With Australians spending over 40 per cent of their waking hours online and increasingly working, shopping, and sharing information online, fraud and cyber-crime threats increase.
According to PwC, 35 per cent of Australian companies have experienced fraud compared to the global figure of 47 per cent. Despite this, Australia has still had a record year of online fraud, with online scams in the country rising over 23 per cent from 2019 and costing $176.1 million. While the Australian economy has continued to show resilience throughout the pandemic, the internet’s borderless nature makes local businesses vulnerable to attack from cyber criminals around the world.
Japan, Denmark, Canada, and France top the list as the countries at the forefront of fraud prevention. This is predominantly due to advanced internet infrastructure, law enforcements that pursue fraud cases punishing offenders accordingly, and finally because of strong economies that invest in the latest anti-fraud technologies. In contrast, countries with high fraud rates, including Uzbekistan, Tanzania, Indonesia and Vietnam, often have weaker economies but accessible internet and higher crime rates that fuel interest in new channels for fraud like online and a lower chance of cyber criminals being pursued by law enforcement.
In Australia, the Australian government has taken positive steps to protect local businesses from fraud and educate the nation on the changing threat landscape of how to stay safe. These services include the Australian Cyber Security Centre (ACSC), Scamwatch and cyber-crime laws and legislations that outline clear consequences for criminals. Beyond that, tech providers and vendors in the market continue to support the safe transformation of businesses to digital solutions.
Higher adoption of digital solutions and more everyday activities online have resulted in increased opportunity for fraud and cyber-crime attacks. Examples of this increased digital dependency include higher volumes of online transactions and large-scale migration to working at home, driving the demand for mobile and digital solutions for people to stay connected. While many organisations have had to act quickly to respond to changes brought on by the pandemic, businesses that haven’t implemented integrated security processes as part of these new solutions, present cyber criminals with endless entry points that, if breached, can have devastating consequences.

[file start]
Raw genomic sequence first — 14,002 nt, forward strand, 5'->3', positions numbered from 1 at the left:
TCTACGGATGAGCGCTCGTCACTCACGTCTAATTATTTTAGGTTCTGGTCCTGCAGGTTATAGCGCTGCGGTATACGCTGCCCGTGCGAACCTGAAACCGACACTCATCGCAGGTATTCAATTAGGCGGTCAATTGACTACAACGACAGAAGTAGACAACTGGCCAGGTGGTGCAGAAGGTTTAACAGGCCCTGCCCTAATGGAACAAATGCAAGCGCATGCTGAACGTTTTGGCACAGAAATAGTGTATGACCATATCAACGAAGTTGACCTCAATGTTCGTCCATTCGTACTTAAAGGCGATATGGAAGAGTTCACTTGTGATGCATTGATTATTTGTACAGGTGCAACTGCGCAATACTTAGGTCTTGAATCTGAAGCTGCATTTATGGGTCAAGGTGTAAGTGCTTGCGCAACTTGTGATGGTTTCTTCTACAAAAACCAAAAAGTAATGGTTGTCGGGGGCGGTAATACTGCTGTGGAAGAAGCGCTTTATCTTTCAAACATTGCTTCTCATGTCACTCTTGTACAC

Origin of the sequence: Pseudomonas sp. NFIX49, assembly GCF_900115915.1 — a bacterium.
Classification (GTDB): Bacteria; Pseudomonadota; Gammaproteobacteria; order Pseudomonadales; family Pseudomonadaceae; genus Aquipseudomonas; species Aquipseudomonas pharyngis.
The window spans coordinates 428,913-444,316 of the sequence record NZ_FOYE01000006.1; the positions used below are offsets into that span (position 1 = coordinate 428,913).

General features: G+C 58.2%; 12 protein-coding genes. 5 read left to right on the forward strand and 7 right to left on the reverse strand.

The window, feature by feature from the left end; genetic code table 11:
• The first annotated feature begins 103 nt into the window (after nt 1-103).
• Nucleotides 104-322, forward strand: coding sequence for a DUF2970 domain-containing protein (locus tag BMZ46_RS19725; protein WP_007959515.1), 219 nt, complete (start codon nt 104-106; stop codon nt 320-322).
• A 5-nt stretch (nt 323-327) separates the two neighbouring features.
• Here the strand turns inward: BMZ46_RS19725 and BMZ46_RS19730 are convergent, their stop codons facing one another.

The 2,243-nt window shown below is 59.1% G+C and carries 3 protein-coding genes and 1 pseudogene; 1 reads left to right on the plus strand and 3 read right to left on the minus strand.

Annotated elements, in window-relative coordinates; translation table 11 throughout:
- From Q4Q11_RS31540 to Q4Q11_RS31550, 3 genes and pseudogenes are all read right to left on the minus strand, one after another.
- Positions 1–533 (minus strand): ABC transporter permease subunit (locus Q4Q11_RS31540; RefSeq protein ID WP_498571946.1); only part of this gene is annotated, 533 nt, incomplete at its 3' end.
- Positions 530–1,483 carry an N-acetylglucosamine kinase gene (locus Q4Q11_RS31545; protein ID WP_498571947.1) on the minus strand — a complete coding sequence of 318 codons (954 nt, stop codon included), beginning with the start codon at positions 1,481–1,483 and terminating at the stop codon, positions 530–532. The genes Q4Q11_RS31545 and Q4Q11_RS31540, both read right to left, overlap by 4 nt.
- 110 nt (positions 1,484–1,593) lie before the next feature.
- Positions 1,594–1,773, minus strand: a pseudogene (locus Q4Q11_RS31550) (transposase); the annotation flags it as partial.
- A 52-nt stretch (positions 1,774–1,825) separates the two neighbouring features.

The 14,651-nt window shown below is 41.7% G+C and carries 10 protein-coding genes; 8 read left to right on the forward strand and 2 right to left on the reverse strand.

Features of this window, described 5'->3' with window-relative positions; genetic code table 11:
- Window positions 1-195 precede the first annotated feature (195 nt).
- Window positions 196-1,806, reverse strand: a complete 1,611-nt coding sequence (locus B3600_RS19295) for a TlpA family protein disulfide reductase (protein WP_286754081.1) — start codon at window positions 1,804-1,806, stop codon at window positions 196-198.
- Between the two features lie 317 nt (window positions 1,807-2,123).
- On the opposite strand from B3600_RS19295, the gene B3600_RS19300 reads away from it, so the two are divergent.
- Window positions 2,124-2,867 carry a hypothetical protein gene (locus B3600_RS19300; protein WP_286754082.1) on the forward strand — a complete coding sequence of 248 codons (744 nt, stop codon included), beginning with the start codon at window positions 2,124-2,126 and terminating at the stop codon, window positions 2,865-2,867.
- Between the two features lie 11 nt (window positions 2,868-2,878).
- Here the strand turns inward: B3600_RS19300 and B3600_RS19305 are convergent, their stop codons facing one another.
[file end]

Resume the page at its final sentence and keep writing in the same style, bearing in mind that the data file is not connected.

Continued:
Some of the current fraud risks on the rise include:
- Hidden malware – emails containing malware or links to phishing sites disguised as COVID-related information are increasing.
- Rise in employment scams leading to identity theft.
- Analysis from UNCTAD has found that global e-commerce sales rose to $26.7 trillion in 2020, making up 19 per cent of all retail sales (up from 16 per cent in 2019). This increase in share, which the UN has called “dramatic”, reflects the huge worldwide shift towards online shopping since the onset of coronavirus, causing greater risk, leading to identity theft incidents.
- Rise in cyber-enabled financial fraud and phishing disguised as government announcements including links to pertinent information regarding the pandemic.
- Frauds relating to vendor account takeover where payments are diverted away from the intended vendor.
Implementing preventative measures is one of the effective ways to guard against threats. These measures encompass elements that make up a security framework, including detection, mitigation and remediation. As businesses add to their digital network and deploy new applications, such security framework needs to be reviewed on a frequent basis to ensure that it can still support and protect the whole ecosystem. This process requires ongoing data management, transaction monitoring, regular analysis and investigation.
Employee training is one of the most important elements in a successful integration of security processes. A team that is educated on the technical processes can help ensure that emerging cyber threats and weaknesses within a network are alerted and managed to effectively mitigate the risk. Creating network literacy within a team relies on highlighting the potential risk these scams pose to a business and how a business can detect them.
In order to help create a safer online environment for businesses, such businesses need to align with appropriate technology, and government guidelines to help ensure that Australians know of, and are protected against cyber crime, fraud risks and the evolving threat landscape.
Alex Beavan, head of fraud investigation, Western Union Business Solutions